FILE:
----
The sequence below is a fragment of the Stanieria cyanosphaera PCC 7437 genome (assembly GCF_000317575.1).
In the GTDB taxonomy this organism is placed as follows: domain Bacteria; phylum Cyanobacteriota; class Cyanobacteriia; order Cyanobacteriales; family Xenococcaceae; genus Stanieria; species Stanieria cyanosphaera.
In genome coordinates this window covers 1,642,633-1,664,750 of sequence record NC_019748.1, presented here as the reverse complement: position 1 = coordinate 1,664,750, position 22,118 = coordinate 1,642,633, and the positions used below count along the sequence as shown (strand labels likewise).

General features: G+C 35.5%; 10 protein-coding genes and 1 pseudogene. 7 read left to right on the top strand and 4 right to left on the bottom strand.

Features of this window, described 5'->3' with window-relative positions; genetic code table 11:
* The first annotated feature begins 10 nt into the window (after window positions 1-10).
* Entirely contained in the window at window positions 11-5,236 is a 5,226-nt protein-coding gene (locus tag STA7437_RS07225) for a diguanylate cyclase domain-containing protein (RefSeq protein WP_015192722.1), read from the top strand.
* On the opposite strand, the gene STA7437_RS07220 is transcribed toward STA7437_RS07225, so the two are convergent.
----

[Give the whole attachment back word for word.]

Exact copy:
The sequence below is a fragment of the Stanieria cyanosphaera PCC 7437 genome (assembly GCF_000317575.1).
In the GTDB taxonomy this organism is placed as follows: domain Bacteria; phylum Cyanobacteriota; class Cyanobacteriia; order Cyanobacteriales; family Xenococcaceae; genus Stanieria; species Stanieria cyanosphaera.
In genome coordinates this window covers 1,642,633-1,664,750 of sequence record NC_019748.1, presented here as the reverse complement: position 1 = coordinate 1,664,750, position 22,118 = coordinate 1,642,633, and the positions used below count along the sequence as shown (strand labels likewise).

General features: G+C 35.5%; 10 protein-coding genes and 1 pseudogene. 7 read left to right on the top strand and 4 right to left on the bottom strand.

Features of this window, described 5'->3' with window-relative positions; genetic code table 11:
* The first annotated feature begins 10 nt into the window (after window positions 1-10).
* Entirely contained in the window at window positions 11-5,236 is a 5,226-nt protein-coding gene (locus tag STA7437_RS07225) for a diguanylate cyclase domain-containing protein (RefSeq protein WP_015192722.1), read from the top strand.
* On the opposite strand, the gene STA7437_RS07220 is transcribed toward STA7437_RS07225, so the two are convergent.